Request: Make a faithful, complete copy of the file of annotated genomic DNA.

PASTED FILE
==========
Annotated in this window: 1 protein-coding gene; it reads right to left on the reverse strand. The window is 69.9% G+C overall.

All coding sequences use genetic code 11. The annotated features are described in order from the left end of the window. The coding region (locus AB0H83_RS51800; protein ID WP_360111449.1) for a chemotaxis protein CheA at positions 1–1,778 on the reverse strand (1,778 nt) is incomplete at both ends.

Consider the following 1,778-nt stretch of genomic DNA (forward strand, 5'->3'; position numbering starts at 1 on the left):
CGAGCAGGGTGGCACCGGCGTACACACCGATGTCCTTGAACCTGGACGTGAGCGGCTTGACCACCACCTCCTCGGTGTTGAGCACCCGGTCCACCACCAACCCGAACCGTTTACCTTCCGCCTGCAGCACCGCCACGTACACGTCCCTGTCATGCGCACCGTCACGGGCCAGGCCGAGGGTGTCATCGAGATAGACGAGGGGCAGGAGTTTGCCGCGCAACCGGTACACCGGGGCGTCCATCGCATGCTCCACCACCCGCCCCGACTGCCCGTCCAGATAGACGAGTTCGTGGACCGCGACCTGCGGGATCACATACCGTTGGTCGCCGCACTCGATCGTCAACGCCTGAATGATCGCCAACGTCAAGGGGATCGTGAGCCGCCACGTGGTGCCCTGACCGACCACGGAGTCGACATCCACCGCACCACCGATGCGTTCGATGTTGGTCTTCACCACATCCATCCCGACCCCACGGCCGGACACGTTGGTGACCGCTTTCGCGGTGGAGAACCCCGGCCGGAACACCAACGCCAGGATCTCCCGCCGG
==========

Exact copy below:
Annotated in this window: 1 protein-coding gene; it reads right to left on the reverse strand. The window is 69.9% G+C overall.

All coding sequences use genetic code 11. The annotated features are described in order from the left end of the window. The coding region (locus AB0H83_RS51800; protein ID WP_360111449.1) for a chemotaxis protein CheA at positions 1–1,778 on the reverse strand (1,778 nt) is incomplete at both ends.

Consider the following 1,778-nt stretch of genomic DNA (forward strand, 5'->3'; position numbering starts at 1 on the left):
CGAGCAGGGTGGCACCGGCGTACACACCGATGTCCTTGAACCTGGACGTGAGCGGCTTGACCACCACCTCCTCGGTGTTGAGCACCCGGTCCACCACCAACCCGAACCGTTTACCTTCCGCCTGCAGCACCGCCACGTACACGTCCCTGTCATGCGCACCGTCACGGGCCAGGCCGAGGGTGTCATCGAGATAGACGAGGGGCAGGAGTTTGCCGCGCAACCGGTACACCGGGGCGTCCATCGCATGCTCCACCACCCGCCCCGACTGCCCGTCCAGATAGACGAGTTCGTGGACCGCGACCTGCGGGATCACATACCGTTGGTCGCCGCACTCGATCGTCAACGCCTGAATGATCGCCAACGTCAAGGGGATCGTGAGCCGCCACGTGGTGCCCTGACCGACCACGGAGTCGACATCCACCGCACCACCGATGCGTTCGATGTTGGTCTTCACCACATCCATCCCGACCCCACGGCCGGACACGTTGGTGACCGCTTTCGCGGTGGAGAACCCCGGCCGGAACACCAACGCCAGGATCTCCCGCCGG